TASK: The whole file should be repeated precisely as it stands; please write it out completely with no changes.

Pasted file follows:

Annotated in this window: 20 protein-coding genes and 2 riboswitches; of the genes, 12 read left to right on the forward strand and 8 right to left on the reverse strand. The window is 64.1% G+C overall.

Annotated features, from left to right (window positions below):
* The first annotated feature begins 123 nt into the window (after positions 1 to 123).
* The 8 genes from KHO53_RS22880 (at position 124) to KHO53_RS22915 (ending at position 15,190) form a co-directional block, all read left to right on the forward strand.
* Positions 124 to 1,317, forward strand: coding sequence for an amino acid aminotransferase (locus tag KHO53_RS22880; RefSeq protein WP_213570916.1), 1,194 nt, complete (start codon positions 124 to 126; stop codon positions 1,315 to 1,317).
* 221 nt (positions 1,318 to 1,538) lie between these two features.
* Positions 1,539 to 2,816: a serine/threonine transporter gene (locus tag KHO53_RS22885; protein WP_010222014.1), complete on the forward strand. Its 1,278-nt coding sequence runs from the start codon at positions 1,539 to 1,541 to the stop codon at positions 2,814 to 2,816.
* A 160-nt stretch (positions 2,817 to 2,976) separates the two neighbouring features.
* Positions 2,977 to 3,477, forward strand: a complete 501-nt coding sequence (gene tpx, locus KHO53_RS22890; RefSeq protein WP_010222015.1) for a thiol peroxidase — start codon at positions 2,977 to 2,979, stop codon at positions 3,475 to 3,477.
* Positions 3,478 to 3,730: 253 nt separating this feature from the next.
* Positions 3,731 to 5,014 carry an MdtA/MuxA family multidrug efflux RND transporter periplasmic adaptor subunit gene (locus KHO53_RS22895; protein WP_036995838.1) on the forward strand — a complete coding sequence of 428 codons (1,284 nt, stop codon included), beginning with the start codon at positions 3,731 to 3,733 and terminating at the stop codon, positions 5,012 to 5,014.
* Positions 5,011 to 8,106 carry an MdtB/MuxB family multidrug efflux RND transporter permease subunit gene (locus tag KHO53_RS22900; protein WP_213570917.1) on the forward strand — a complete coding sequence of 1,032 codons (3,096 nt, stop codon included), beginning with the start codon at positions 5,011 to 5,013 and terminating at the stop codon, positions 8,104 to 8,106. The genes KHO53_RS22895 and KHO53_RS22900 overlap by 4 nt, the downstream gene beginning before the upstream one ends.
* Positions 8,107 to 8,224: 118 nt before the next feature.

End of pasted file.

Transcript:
Annotated in this window: 20 protein-coding genes and 2 riboswitches; of the genes, 12 read left to right on the forward strand and 8 right to left on the reverse strand. The window is 64.1% G+C overall.

Annotated features, from left to right (window positions below):
* The first annotated feature begins 123 nt into the window (after positions 1 to 123).
* The 8 genes from KHO53_RS22880 (at position 124) to KHO53_RS22915 (ending at position 15,190) form a co-directional block, all read left to right on the forward strand.
* Positions 124 to 1,317, forward strand: coding sequence for an amino acid aminotransferase (locus tag KHO53_RS22880; RefSeq protein WP_213570916.1), 1,194 nt, complete (start codon positions 124 to 126; stop codon positions 1,315 to 1,317).
* 221 nt (positions 1,318 to 1,538) lie between these two features.
* Positions 1,539 to 2,816: a serine/threonine transporter gene (locus tag KHO53_RS22885; protein WP_010222014.1), complete on the forward strand. Its 1,278-nt coding sequence runs from the start codon at positions 1,539 to 1,541 to the stop codon at positions 2,814 to 2,816.
* A 160-nt stretch (positions 2,817 to 2,976) separates the two neighbouring features.
* Positions 2,977 to 3,477, forward strand: a complete 501-nt coding sequence (gene tpx, locus KHO53_RS22890; RefSeq protein WP_010222015.1) for a thiol peroxidase — start codon at positions 2,977 to 2,979, stop codon at positions 3,475 to 3,477.
* Positions 3,478 to 3,730: 253 nt separating this feature from the next.
* Positions 3,731 to 5,014 carry an MdtA/MuxA family multidrug efflux RND transporter periplasmic adaptor subunit gene (locus KHO53_RS22895; protein WP_036995838.1) on the forward strand — a complete coding sequence of 428 codons (1,284 nt, stop codon included), beginning with the start codon at positions 3,731 to 3,733 and terminating at the stop codon, positions 5,012 to 5,014.
* Positions 5,011 to 8,106 carry an MdtB/MuxB family multidrug efflux RND transporter permease subunit gene (locus tag KHO53_RS22900; protein WP_213570917.1) on the forward strand — a complete coding sequence of 1,032 codons (3,096 nt, stop codon included), beginning with the start codon at positions 5,011 to 5,013 and terminating at the stop codon, positions 8,104 to 8,106. The genes KHO53_RS22895 and KHO53_RS22900 overlap by 4 nt, the downstream gene beginning before the upstream one ends.
* Positions 8,107 to 8,224: 118 nt before the next feature.